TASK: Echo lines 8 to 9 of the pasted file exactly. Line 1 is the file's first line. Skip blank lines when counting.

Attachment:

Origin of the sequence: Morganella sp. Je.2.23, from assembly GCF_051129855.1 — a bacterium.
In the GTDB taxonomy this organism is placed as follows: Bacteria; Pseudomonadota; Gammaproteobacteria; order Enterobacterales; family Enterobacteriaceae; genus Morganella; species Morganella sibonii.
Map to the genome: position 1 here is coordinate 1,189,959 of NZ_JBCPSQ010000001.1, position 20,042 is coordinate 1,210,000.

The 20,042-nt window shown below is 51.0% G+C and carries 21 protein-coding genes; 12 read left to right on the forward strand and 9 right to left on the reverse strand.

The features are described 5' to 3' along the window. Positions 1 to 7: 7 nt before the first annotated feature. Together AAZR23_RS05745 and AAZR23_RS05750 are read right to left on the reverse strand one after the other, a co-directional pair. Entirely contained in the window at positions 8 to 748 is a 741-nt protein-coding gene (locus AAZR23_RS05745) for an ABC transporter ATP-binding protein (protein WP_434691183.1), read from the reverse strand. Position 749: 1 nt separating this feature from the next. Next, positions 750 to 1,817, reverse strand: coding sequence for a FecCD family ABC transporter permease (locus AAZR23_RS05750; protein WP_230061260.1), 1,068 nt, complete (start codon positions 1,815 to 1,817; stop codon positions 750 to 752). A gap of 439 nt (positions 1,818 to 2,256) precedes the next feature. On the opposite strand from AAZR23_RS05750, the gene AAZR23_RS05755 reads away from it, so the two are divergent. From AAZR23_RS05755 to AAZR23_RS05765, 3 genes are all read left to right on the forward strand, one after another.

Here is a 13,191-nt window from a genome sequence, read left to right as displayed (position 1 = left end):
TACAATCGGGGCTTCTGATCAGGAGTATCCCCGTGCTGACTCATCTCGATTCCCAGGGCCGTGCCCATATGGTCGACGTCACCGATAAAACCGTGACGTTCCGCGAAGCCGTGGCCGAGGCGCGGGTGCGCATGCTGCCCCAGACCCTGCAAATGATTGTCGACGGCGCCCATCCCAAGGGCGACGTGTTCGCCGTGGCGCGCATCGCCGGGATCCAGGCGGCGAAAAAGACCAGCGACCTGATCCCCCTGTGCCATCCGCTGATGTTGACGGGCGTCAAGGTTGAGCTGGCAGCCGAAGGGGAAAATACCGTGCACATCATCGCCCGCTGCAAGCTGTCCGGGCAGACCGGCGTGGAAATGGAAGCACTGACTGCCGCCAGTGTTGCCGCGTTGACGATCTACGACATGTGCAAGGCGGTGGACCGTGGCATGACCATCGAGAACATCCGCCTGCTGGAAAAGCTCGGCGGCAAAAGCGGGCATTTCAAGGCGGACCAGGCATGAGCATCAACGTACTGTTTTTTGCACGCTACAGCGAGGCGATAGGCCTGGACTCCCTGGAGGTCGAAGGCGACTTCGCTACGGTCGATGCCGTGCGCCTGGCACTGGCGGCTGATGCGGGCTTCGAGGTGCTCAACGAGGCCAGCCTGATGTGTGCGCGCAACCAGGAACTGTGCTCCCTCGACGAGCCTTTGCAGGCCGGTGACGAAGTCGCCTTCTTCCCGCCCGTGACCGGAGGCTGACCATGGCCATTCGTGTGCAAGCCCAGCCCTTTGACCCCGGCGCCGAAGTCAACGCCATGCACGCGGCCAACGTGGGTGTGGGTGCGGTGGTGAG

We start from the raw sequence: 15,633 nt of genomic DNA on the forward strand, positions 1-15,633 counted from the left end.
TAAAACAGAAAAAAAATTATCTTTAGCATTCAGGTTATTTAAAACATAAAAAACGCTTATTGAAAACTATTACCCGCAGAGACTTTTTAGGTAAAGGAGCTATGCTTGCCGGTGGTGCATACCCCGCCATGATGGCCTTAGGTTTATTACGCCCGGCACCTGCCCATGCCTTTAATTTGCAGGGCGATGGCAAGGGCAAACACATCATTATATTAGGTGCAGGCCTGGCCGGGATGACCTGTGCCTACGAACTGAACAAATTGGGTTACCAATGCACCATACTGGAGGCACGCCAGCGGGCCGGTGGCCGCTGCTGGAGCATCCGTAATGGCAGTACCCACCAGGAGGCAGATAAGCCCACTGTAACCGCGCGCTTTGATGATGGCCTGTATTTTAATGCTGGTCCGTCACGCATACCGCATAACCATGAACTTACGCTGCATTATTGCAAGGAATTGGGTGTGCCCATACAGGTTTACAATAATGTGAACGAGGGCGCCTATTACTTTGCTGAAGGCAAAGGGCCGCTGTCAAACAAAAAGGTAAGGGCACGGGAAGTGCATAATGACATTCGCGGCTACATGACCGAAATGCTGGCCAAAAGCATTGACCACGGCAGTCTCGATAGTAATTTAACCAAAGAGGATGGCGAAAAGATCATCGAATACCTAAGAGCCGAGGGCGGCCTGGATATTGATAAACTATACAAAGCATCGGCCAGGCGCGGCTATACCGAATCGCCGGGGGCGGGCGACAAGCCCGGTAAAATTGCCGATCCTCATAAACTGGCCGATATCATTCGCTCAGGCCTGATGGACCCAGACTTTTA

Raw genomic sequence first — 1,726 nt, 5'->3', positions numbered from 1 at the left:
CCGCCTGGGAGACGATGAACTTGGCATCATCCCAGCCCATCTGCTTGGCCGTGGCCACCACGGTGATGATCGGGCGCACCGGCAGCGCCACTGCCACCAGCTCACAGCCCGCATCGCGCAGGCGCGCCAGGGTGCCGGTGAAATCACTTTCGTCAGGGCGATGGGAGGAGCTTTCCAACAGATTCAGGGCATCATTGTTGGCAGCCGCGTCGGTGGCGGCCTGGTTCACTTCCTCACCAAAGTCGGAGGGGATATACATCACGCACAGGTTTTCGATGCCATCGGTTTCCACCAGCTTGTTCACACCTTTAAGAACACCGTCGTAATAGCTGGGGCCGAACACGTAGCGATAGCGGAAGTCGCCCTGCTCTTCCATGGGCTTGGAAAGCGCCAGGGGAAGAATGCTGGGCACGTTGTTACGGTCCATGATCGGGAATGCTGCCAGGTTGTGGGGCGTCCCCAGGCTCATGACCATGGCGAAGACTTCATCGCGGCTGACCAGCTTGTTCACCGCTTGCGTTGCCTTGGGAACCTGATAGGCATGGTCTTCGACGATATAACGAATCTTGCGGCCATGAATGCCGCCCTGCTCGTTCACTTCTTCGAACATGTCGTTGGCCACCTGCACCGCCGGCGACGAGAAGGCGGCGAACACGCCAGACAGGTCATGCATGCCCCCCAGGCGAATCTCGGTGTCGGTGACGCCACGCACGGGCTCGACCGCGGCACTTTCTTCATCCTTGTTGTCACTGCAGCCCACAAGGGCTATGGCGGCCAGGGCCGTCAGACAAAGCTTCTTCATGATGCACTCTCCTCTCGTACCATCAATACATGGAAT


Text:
We start from the raw sequence: 15,633 nt of genomic DNA on the forward strand, positions 1-15,633 counted from the left end.
TAAAACAGAAAAAAAATTATCTTTAGCATTCAGGTTATTTAAAACATAAAAAACGCTTATTGAAAACTATTACCCGCAGAGACTTTTTAGGTAAAGGAGCTATGCTTGCCGGTGGTGCATACCCCGCCATGATGGCCTTAGGTTTATTACGCCCGGCACCTGCCCATGCCTTTAATTTGCAGGGCGATGGCAAGGGCAAACACATCATTATATTAGGTGCAGGCCTGGCCGGGATGACCTGTGCCTACGAACTGAACAAATTGGGTTACCAATGCACCATACTGGAGGCACGCCAGCGGGCCGGTGGCCGCTGCTGGAGCATCCGTAATGGCAGTACCCACCAGGAGGCAGATAAGCCCACTGTAACCGCGCGCTTTGATGATGGCCTGTATTTTAATGCTGGTCCGTCACGCATACCGCATAACCATGAACTTACGCTGCATTATTGCAAGGAATTGGGTGTGCCCATACAGGTTTACAATAATGTGAACGAGGGCGCCTATTACTTTGCTGAAGGCAAAGGGCCGCTGTCAAACAAAAAGGTAAGGGCACGGGAAGTGCATAATGACATTCGCGGCTACATGACCGAAATGCTGGCCAAAAGCATTGACCACGGCAGTCTCGATAGTAATTTAACCAAAGAGGATGGCGAAAAGATCATCGAATACCTAAGAGCCGAGGGCGGCCTGGATATTGATAAACTATACAAAGCATCGGCCAGGCGCGGCTATACCGAATCGCCGGGGGCGGGCGACAAGCCCGGTAAAATTGCCGATCCTCATAAACTGGCCGATATCATTCGCTCAGGCCTGATGGACCCAGACTTTTA